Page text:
Pisko, Seraphine Eppstein, 1861-1942
Seraphine Eppstein Pisko (1861-1942) was known for her charitable work in Denver, Colorado, during the late nineteenth and early twentieth centuries, and she was most likely the first Jewish woman in America to head a national Jewish organization. She was born to Max and Bertha Eppstein on January 1, 1861, in St. Joseph, Missouri, and the family moved to Denver in 1875. She married Denver businessman Edward Pisko in 1878 when she was seventeen, and the couple moved to New York. Within a few years he died, and she returned to Denver. She never remarried, but raised five children. Seraphine Pisko served as president of the Hebrew Ladies' Benevolent Society and of the Denver Chapter of the National Council of Jewish Women (NCJW). She later became vice president of the NCJW board at the national level. She began working at National Jewish Hospital for Consumptives (NJH) as a field secretary, a fundraiser, in 1900, and in 1911 she became the executive secretary of National Jewish Hospital and served in that position until 1938 when she retired. Pisko was actively involved in both Jewish and secular social organizations, gaining national renown for her organizational strengths as well as her social efforts. She died in Denver in 1942.
Found in 11 Collections and/or Records:
Scope and Contents Materials include photocopies of the 1899-1900 and 1900-1901 Jewish Year Book entries for Seraphine Pisko as president of the Hebrew Ladies' Benevolent Society and president of the Jewish Relief Society, a photocopy of a Denver Times newspaper clipping about Seraphine Pisko's fundraising efforts for National Jewish Hospital (1901), a photocopy of her obituary in the Rocky Mountain News (1942), and a facsimile transcription of a speech written to honor her at her 75th birthday party in 1936.
Abstract The folder include photocopies of the 1899-1900 and 1900-1901 Jewish Year Book entries for Seraphine Pisko as president of the Hebrew Ladies' Benevolent Society and president of the Jewish Relief Society, a photocopy of a Denver Times newspaper clipping about Seraphine Pisko's fundraising efforts for National Jewish Hospital (1901), a photocopy of her obituary in the Rocky Mountain News (1942), and a facsimile transcription of a speech (circa 1931) written to honor her at an anniversary party...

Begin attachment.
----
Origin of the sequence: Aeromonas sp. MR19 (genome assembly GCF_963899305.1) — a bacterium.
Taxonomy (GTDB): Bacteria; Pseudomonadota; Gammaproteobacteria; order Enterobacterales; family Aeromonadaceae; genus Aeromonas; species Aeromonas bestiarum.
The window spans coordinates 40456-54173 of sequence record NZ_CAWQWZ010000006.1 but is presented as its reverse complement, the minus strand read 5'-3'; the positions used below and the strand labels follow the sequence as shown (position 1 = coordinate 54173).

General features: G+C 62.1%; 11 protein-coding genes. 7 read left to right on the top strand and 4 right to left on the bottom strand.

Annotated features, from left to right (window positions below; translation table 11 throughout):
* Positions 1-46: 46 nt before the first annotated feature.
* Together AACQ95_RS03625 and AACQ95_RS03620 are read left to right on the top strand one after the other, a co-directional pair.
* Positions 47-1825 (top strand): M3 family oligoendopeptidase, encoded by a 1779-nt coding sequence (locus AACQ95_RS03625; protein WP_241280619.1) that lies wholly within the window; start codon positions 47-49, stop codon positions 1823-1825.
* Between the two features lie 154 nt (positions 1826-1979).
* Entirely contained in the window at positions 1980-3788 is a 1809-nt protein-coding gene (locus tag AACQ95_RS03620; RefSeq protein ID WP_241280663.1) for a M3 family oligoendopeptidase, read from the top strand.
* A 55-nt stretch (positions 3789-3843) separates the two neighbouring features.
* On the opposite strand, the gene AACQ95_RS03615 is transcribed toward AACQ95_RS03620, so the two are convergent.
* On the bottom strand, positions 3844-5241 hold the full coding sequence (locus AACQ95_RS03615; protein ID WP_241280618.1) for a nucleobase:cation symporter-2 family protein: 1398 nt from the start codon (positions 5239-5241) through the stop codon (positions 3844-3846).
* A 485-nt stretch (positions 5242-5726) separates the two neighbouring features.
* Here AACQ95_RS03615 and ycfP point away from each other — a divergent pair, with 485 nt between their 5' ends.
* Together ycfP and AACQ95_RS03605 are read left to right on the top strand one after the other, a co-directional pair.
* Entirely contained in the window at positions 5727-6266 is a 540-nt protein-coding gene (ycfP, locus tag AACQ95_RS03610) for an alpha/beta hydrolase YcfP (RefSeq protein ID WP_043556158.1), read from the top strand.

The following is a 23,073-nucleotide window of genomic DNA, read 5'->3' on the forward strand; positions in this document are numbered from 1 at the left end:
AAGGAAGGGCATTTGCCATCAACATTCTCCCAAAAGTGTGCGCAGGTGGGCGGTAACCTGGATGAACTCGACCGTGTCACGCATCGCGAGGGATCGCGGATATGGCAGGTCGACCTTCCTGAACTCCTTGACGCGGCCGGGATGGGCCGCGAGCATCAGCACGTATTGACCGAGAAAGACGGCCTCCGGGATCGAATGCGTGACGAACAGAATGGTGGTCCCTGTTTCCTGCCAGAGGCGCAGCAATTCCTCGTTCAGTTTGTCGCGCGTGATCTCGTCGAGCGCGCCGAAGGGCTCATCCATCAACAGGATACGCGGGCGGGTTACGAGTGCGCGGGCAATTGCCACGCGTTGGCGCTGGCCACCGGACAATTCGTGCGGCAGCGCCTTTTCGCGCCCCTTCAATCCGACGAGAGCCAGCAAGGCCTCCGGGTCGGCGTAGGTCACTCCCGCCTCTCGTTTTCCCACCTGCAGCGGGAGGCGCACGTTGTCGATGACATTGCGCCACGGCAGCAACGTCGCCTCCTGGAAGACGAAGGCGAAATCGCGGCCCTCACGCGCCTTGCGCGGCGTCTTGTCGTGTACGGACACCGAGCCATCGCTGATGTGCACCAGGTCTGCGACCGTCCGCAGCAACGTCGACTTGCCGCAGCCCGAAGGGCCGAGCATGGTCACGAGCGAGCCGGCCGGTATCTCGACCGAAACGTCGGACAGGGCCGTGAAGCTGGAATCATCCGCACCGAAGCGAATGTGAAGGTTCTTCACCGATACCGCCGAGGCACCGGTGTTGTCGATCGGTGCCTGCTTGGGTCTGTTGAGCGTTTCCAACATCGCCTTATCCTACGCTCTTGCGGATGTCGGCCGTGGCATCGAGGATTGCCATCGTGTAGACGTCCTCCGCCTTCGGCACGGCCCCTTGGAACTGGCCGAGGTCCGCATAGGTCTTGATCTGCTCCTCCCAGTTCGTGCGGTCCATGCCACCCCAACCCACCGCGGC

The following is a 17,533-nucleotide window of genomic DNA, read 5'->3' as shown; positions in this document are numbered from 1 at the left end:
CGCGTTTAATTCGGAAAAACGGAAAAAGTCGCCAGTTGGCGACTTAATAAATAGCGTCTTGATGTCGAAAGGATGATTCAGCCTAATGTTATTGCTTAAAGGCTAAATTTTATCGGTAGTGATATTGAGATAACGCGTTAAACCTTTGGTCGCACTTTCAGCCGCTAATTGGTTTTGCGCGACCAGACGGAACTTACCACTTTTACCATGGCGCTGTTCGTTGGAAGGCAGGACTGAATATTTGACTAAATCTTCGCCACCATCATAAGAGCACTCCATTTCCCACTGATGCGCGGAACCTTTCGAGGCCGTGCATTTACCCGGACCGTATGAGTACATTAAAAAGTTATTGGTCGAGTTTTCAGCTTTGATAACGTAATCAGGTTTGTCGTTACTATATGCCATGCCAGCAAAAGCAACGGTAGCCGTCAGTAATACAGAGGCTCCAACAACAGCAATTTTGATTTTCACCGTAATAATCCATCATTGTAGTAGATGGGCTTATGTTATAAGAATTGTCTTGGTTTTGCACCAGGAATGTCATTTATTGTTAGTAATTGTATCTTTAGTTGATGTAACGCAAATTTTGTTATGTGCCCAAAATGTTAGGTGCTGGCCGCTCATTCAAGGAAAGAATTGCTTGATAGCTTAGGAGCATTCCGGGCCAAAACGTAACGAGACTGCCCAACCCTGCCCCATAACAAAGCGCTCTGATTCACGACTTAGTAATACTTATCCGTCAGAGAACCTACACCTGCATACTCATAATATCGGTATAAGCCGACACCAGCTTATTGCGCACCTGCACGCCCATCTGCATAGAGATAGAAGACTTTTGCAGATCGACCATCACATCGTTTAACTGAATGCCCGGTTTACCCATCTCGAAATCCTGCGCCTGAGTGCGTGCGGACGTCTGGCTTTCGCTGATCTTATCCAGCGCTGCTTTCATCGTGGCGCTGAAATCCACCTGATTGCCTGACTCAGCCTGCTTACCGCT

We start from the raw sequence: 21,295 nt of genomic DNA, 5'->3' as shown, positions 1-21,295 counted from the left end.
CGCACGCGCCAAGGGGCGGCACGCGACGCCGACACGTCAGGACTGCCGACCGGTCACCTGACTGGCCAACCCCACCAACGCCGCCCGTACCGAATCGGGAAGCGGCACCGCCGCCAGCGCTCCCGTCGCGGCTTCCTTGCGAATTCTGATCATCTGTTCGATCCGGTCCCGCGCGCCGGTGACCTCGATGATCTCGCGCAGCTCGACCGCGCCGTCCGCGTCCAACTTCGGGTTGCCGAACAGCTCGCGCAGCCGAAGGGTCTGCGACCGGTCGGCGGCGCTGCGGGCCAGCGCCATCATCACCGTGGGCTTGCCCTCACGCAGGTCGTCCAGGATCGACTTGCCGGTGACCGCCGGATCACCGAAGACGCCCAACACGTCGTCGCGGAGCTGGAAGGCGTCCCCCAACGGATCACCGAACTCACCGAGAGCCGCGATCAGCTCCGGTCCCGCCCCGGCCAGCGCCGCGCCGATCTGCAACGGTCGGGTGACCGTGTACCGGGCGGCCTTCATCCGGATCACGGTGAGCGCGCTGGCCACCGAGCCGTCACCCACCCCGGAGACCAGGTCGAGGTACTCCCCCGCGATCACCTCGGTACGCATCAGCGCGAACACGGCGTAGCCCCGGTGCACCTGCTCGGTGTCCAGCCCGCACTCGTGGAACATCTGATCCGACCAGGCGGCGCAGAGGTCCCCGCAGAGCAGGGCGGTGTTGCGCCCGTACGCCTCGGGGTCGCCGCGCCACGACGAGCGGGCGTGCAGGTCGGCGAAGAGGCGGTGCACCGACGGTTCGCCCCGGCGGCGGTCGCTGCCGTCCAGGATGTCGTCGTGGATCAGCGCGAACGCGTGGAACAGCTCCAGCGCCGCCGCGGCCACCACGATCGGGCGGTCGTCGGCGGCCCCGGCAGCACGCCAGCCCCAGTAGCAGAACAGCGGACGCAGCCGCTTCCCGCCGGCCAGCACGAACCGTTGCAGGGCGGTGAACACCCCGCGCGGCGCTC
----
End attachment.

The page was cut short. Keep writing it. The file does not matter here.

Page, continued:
Dates: between 1900-1942
Abstract Brief biographies of Jewish artists, musicians, composers, and conductors in Colorado. Jewish influence on arts in Colorado.
Abstract Seraphine Eppstein Pisko was Executive-Secretary of National Jewish Hospital from 1911 to 1938. She was involved in both Jewish and secular social organizations, holding executive positions in the Hebrew Ladies' Benevolent Society, National Council of Jewish Women, and National Jewish Hospital. The collection, intentionally assembled by the Beck Archives, consists of papers providing biographical information about Pisko as well as letterhead and invitations from National Jewish Hospital and...
Abstract Invitation to building dedications and a banquet and dance by the trustees of the National Jewish Hospital for Consumptives. The dedications were of the Louis D. Beaumont Home for Nurses and The Hofheimer Children's Building at the hospital, both built largely through the efforts of Seraphine Pisko. A banquet and dance was held at the Albany Hotel. Seraphine Eppstein Pisko (1861-1942) began working at National Jewish Hospital for Consumptives as a field secretary, fund raiser, in 1900. In 1911...
Dates: 1922 June 23
Abstract Marianne Pisko Hausmann (1880-1969) was born in Vienna, Austria and studied at the Academy of the Austrian Museum of Art and Industry in Vienna. She moved to Denver in 1939 to join her daughter Margaret Grieg, an ophthamologist who had settled in Denver in 1938. Marianne was the niece of Denver Jewish pioneer Edward Pisko, who was elected a Colorado Territorial Representative in 1875. Her aunt by marriage, Seraphine Pisko, served as the executive director of National Jewish Hospital from...
Dates: circa 1910-1918
Abstract In 1899, the Jewish community erected the non-sectarian National Jewish Hospital for Consumptives (NJH), the first sanatorium in Denver, Colorado, for tuberculosis victims. With the financial assistance of the International B'nai B'rith fraternal organization, patients from all over the U.S. were admitted free of charge. The NJH adopted a program that emphasized the benefits of fresh air, proper nutrition, and rest. The hospital was founded by a group of Jewish residents of Denver who were of...
Abstract The folder contains materials created by two organizations with which Seraphine Pisko was affiliated: National Jewish Hospital and National Council of Women. Included are two pages of blank letterhead (1925) from the National Council of Women and one page of blank letterhead from National Jewish Hospital (undated), which feature Pisko's name and titles in the margins. In addition, there is a 1922 National Jewish Hospital Trustees' invitation to a dinner dance and the dedication of the Louis D....
Dates: between 1922-1942
Abstract Seraphine Eppstein Pisko sits at a desk at National Jewish Hospital (NJH). She served as the president of the Hebrew Ladies' Benevolent Society (renamed the Jewish Relief Society in 1901) and as president of the Denver Council of Jewish Women. She also helped organize the Denver Jewish Settlement House and a free kindergarten to benefit the Eastern European Jewish immigrants on Denver's west side. Pisko became a fund-raiser for the National Jewish Hospital for Consumptives, and in 1911 she was...
Dates: circa 1940